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Spain Asks For Financial Bailout

Spain's Prime Minister, Mariano Rajoy
Spain's Prime Minister, Mariano Rajoy in 2011. Image: European People's Party

Last week Spain’s Prime Minister asked for $125-billion to help the country’s failing economy.

Prime Minister Mariano Rajoy said the country needs the money to save its banks.

For months the country has tried to avoid seeking outside help.

There are 17 countries that use the Euro as their currency. Spain is the fourth of these countries to request a bailout. In this case a bailout is when other countries lend a country money to help prop up its economy.

Because its economy is so large, the need for a bailout is troubling for the European union. For instance, the Spanish economy is five times larger than that of Greece (another country that is suffering from economic problems).

Usually countries’ economies affect each other. That’s because they buy and sell things from and to each other. So if one country’s economy isn’t doing well, it affects other countries.

More than half of the people in Spain who are under age 25 are out of work.

The country has been trying to solve its own debt problems, by raising taxes and cutting back on programs that affect education and healthcare. However, those “austerity measures” have not been enough to tackle the problem.

Some people in Spain are blaming their previous government, the Socialists, for mishandling the economy. That government was replaced by Rajoy last November in a “landslide victory” as voters expressed their dissatisfaction with the Socialist government.

After making the announcement that Spain needed a bailout, Prime Minister Rajoy jetted off to Poland to watch his country’s soccer team play Italy in the Euro 2012 competition.

By Kathleen Tilly

Writing/Discussion Prompt
This article provides a lot of information about who is affected by the debt and how. What the article doesn’t include is how people are reacting to the debt and the bailout.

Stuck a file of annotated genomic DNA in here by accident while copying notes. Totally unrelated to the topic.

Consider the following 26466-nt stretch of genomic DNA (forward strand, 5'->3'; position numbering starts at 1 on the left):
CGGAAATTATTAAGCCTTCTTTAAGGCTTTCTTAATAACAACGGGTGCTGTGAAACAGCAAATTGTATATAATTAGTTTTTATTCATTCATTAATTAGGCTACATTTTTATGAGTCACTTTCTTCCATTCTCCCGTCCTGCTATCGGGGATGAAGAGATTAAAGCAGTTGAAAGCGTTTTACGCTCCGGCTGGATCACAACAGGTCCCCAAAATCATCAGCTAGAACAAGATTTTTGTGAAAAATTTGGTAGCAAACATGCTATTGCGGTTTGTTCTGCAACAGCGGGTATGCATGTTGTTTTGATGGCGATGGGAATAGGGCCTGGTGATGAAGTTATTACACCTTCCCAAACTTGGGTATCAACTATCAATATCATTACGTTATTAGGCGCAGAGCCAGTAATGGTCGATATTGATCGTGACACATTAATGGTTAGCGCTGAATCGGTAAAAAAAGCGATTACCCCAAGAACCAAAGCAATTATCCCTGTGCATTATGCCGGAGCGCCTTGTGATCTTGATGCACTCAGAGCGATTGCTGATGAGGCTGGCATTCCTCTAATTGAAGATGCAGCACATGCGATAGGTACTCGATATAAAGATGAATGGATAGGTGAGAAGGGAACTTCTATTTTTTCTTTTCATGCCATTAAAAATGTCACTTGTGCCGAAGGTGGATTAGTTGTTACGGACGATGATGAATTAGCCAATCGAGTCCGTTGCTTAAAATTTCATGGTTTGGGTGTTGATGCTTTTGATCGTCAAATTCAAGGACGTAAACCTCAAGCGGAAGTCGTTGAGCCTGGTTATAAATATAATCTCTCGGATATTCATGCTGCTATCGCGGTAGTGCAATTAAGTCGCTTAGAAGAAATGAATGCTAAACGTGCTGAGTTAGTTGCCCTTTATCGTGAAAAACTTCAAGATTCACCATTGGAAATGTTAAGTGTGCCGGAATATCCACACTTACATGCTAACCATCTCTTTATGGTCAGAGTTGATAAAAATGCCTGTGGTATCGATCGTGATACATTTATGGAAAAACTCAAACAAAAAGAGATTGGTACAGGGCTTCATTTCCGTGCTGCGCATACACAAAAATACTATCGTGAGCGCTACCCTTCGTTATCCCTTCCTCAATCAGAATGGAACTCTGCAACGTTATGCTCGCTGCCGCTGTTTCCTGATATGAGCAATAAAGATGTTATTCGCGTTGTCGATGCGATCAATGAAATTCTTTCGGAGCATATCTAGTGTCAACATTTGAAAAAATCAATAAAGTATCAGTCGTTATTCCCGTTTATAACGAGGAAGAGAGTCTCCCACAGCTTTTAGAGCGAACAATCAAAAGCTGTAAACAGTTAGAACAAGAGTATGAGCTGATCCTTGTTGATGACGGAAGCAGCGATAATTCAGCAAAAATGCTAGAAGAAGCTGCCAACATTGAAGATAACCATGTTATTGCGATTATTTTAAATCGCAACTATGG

Read through the article again and identify all of the different types of people mentioned. Use inference to predict how they might be dealing with this crisis situation.

Reading Prompt: Point of View
Journalists usually try to write from a neutral point of view (they don’t take a side). Explain how this article would be different if it were written by someone who was pro-bailout or someone who was anti-bailout.

Identify the point of view presented in a text and suggest some possible alternative perspectives (OME, Reading: 1.9).

Identify the point of view presented in texts, ask questions to identify missing or possible alternative points of view, and suggest some possible alternative perspectives (OME, Reading: 1.9).

Identify the point of view presented in texts, including increasingly complex or difficult texts; give evidence of any biases they may contain; and suggest other possible perspectives (OME, Reading: 1.9).

Grammar Feature: Its vs. It’s
It’s is a contraction of the words ‘it’ and ‘is/has’. ‘It’s’ means ‘it is’ or ‘it has’.
Its is a possessive pronoun which basically means ‘belonging to it’ or ‘of it’.

Complete the following sentences with the either ‘its’ or ‘it’s’.
1. The forecasters say ____ going to rain again today.
2. ___ pretty sunny outside right now.
3. ___ sad that the pool party is today in this bad weather.
4. Since the cave is so large, the bear could house ___ cubs.
5.  The roofer took one look at the roof and said, “___ going to need a repair so it doesn’t leak.”